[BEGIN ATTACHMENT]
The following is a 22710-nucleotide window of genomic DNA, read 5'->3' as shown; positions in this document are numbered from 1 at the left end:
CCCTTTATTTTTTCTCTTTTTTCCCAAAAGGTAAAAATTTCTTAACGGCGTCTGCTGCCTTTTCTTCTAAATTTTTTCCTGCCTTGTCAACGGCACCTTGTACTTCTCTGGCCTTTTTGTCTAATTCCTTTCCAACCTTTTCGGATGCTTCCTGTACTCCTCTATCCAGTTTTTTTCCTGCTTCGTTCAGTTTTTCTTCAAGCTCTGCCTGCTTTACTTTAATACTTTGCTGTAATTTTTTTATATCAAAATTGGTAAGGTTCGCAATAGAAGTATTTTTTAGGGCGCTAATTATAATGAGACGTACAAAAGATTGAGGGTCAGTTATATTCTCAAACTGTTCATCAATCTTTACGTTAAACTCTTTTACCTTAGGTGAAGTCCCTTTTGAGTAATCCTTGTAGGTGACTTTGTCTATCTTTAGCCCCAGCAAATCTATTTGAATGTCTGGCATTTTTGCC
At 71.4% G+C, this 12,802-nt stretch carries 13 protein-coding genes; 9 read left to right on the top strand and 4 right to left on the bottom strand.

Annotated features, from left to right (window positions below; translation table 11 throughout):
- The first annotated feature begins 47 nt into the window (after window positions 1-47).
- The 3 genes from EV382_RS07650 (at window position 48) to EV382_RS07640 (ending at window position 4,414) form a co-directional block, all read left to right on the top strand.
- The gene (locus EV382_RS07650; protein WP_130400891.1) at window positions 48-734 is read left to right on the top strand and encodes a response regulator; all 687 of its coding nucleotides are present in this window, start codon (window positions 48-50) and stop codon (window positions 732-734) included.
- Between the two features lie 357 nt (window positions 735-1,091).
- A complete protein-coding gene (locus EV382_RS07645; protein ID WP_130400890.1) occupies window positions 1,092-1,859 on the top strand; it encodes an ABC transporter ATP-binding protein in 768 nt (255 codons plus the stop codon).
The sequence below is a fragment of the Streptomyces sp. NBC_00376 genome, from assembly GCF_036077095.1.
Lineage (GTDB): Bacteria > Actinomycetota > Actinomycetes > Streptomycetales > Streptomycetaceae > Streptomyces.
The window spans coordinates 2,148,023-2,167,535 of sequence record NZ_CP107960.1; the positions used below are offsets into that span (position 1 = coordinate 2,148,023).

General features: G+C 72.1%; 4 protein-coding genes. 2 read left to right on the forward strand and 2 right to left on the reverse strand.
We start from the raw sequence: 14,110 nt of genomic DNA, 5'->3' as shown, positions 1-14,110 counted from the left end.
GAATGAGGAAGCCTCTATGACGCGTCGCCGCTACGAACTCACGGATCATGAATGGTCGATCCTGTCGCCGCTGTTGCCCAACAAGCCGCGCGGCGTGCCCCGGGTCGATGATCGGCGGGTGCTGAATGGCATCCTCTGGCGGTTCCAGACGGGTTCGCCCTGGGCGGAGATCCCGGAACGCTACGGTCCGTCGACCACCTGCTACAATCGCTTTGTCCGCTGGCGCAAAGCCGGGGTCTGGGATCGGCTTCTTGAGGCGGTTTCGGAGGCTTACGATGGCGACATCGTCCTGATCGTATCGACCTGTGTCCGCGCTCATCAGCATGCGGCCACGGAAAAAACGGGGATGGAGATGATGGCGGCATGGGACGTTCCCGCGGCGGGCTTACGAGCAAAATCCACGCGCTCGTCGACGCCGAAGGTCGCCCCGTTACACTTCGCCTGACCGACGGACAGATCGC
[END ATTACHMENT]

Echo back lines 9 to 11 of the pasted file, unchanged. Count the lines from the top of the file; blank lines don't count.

- A complete protein-coding gene (locus EV382_RS07645; protein ID WP_130400890.1) occupies window positions 1,092-1,859 on the top strand; it encodes an ABC transporter ATP-binding protein in 768 nt (255 codons plus the stop codon).
The sequence below is a fragment of the Streptomyces sp. NBC_00376 genome, from assembly GCF_036077095.1.
Lineage (GTDB): Bacteria > Actinomycetota > Actinomycetes > Streptomycetales > Streptomycetaceae > Streptomyces.